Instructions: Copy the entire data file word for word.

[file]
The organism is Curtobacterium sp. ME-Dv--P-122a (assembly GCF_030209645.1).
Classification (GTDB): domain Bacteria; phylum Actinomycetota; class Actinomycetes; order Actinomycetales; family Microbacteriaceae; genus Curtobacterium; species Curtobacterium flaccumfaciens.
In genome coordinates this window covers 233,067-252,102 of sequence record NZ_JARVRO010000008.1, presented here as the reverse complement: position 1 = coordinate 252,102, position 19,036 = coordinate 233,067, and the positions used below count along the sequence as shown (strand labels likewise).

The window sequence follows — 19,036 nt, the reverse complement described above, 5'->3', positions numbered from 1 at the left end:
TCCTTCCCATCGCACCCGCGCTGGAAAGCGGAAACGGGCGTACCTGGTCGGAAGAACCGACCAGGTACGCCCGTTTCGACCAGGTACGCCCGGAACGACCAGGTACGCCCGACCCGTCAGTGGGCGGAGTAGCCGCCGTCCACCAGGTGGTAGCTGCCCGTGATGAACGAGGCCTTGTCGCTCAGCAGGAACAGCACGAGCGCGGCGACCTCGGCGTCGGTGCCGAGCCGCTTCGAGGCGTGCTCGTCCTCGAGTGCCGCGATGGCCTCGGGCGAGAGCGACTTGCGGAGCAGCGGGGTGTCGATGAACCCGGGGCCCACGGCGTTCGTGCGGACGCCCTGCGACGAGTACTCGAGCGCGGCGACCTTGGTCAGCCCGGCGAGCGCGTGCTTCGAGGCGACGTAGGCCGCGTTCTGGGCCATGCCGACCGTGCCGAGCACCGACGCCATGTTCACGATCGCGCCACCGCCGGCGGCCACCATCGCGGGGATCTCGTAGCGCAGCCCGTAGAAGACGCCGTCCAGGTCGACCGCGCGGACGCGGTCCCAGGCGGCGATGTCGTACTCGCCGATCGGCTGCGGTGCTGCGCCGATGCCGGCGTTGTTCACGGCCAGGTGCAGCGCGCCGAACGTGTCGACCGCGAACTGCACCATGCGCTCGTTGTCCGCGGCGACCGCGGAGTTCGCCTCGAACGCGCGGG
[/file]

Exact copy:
The organism is Curtobacterium sp. ME-Dv--P-122a (assembly GCF_030209645.1).
Classification (GTDB): domain Bacteria; phylum Actinomycetota; class Actinomycetes; order Actinomycetales; family Microbacteriaceae; genus Curtobacterium; species Curtobacterium flaccumfaciens.
In genome coordinates this window covers 233,067-252,102 of sequence record NZ_JARVRO010000008.1, presented here as the reverse complement: position 1 = coordinate 252,102, position 19,036 = coordinate 233,067, and the positions used below count along the sequence as shown (strand labels likewise).

The window sequence follows — 19,036 nt, the reverse complement described above, 5'->3', positions numbered from 1 at the left end:
TCCTTCCCATCGCACCCGCGCTGGAAAGCGGAAACGGGCGTACCTGGTCGGAAGAACCGACCAGGTACGCCCGTTTCGACCAGGTACGCCCGGAACGACCAGGTACGCCCGACCCGTCAGTGGGCGGAGTAGCCGCCGTCCACCAGGTGGTAGCTGCCCGTGATGAACGAGGCCTTGTCGCTCAGCAGGAACAGCACGAGCGCGGCGACCTCGGCGTCGGTGCCGAGCCGCTTCGAGGCGTGCTCGTCCTCGAGTGCCGCGATGGCCTCGGGCGAGAGCGACTTGCGGAGCAGCGGGGTGTCGATGAACCCGGGGCCCACGGCGTTCGTGCGGACGCCCTGCGACGAGTACTCGAGCGCGGCGACCTTGGTCAGCCCGGCGAGCGCGTGCTTCGAGGCGACGTAGGCCGCGTTCTGGGCCATGCCGACCGTGCCGAGCACCGACGCCATGTTCACGATCGCGCCACCGCCGGCGGCCACCATCGCGGGGATCTCGTAGCGCAGCCCGTAGAAGACGCCGTCCAGGTCGACCGCGCGGACGCGGTCCCAGGCGGCGATGTCGTACTCGCCGATCGGCTGCGGTGCTGCGCCGATGCCGGCGTTGTTCACGGCCAGGTGCAGCGCGCCGAACGTGTCGACCGCGAACTGCACCATGCGCTCGTTGTCCGCGGCGACCGCGGAGTTCGCCTCGAACGCGCGGG